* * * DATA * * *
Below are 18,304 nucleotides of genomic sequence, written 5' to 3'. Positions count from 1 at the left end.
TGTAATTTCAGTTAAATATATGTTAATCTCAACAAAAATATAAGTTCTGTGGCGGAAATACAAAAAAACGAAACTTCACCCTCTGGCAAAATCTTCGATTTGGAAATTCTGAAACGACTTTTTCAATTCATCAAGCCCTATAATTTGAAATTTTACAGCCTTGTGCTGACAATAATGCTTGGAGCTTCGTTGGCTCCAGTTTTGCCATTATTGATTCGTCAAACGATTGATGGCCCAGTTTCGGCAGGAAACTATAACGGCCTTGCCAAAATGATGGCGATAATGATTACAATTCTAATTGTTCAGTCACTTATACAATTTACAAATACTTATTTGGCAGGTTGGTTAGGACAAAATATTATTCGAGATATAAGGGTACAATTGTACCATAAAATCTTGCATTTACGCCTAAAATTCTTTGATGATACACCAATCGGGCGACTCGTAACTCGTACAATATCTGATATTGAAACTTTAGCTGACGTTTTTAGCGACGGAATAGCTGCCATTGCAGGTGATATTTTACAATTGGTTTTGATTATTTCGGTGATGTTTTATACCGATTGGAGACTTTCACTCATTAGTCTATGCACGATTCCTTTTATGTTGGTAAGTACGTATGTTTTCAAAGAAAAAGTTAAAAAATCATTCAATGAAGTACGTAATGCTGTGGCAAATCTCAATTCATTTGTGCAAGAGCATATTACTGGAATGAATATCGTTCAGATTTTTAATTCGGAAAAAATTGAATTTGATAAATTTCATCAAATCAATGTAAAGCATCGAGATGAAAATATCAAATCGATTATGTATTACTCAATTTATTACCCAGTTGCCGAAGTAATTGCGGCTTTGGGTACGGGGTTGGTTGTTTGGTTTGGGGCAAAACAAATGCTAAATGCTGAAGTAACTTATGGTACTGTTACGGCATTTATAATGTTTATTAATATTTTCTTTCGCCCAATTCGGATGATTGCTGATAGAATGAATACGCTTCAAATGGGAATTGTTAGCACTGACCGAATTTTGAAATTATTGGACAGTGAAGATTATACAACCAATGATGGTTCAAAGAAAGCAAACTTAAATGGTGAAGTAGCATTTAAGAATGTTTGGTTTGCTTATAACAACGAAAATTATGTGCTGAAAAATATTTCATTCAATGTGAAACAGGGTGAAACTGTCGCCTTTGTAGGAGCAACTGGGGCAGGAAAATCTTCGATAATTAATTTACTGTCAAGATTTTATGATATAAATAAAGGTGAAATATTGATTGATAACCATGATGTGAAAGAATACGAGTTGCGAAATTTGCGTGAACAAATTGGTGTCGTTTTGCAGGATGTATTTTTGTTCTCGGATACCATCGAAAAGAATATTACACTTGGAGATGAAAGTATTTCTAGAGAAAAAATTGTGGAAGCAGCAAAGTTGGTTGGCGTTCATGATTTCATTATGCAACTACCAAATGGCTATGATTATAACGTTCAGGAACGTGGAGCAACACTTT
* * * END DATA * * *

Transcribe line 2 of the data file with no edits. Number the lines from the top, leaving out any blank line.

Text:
TGTAATTTCAGTTAAATATATGTTAATCTCAACAAAAATATAAGTTCTGTGGCGGAAATACAAAAAAACGAAACTTCACCCTCTGGCAAAATCTTCGATTTGGAAATTCTGAAACGACTTTTTCAATTCATCAAGCCCTATAATTTGAAATTTTACAGCCTTGTGCTGACAATAATGCTTGGAGCTTCGTTGGCTCCAGTTTTGCCATTATTGATTCGTCAAACGATTGATGGCCCAGTTTCGGCAGGAAACTATAACGGCCTTGCCAAAATGATGGCGATAATGATTACAATTCTAATTGTTCAGTCACTTATACAATTTACAAATACTTATTTGGCAGGTTGGTTAGGACAAAATATTATTCGAGATATAAGGGTACAATTGTACCATAAAATCTTGCATTTACGCCTAAAATTCTTTGATGATACACCAATCGGGCGACTCGTAACTCGTACAATATCTGATATTGAAACTTTAGCTGACGTTTTTAGCGACGGAATAGCTGCCATTGCAGGTGATATTTTACAATTGGTTTTGATTATTTCGGTGATGTTTTATACCGATTGGAGACTTTCACTCATTAGTCTATGCACGATTCCTTTTATGTTGGTAAGTACGTATGTTTTCAAAGAAAAAGTTAAAAAATCATTCAATGAAGTACGTAATGCTGTGGCAAATCTCAATTCATTTGTGCAAGAGCATATTACTGGAATGAATATCGTTCAGATTTTTAATTCGGAAAAAATTGAATTTGATAAATTTCATCAAATCAATGTAAAGCATCGAGATGAAAATATCAAATCGATTATGTATTACTCAATTTATTACCCAGTTGCCGAAGTAATTGCGGCTTTGGGTACGGGGTTGGTTGTTTGGTTTGGGGCAAAACAAATGCTAAATGCTGAAGTAACTTATGGTACTGTTACGGCATTTATAATGTTTATTAATATTTTCTTTCGCCCAATTCGGATGATTGCTGATAGAATGAATACGCTTCAAATGGGAATTGTTAGCACTGACCGAATTTTGAAATTATTGGACAGTGAAGATTATACAACCAATGATGGTTCAAAGAAAGCAAACTTAAATGGTGAAGTAGCATTTAAGAATGTTTGGTTTGCTTATAACAACGAAAATTATGTGCTGAAAAATATTTCATTCAATGTGAAACAGGGTGAAACTGTCGCCTTTGTAGGAGCAACTGGGGCAGGAAAATCTTCGATAATTAATTTACTGTCAAGATTTTATGATATAAATAAAGGTGAAATATTGATTGATAACCATGATGTGAAAGAATACGAGTTGCGAAATTTGCGTGAACAAATTGGTGTCGTTTTGCAGGATGTATTTTTGTTCTCGGATACCATCGAAAAGAATATTACACTTGGAGATGAAAGTATTTCTAGAGAAAAAATTGTGGAAGCAGCAAAGTTGGTTGGCGTTCATGATTTCATTATGCAACTACCAAATGGCTATGATTATAACGTTCAGGAACGTGGAGCAACACTTT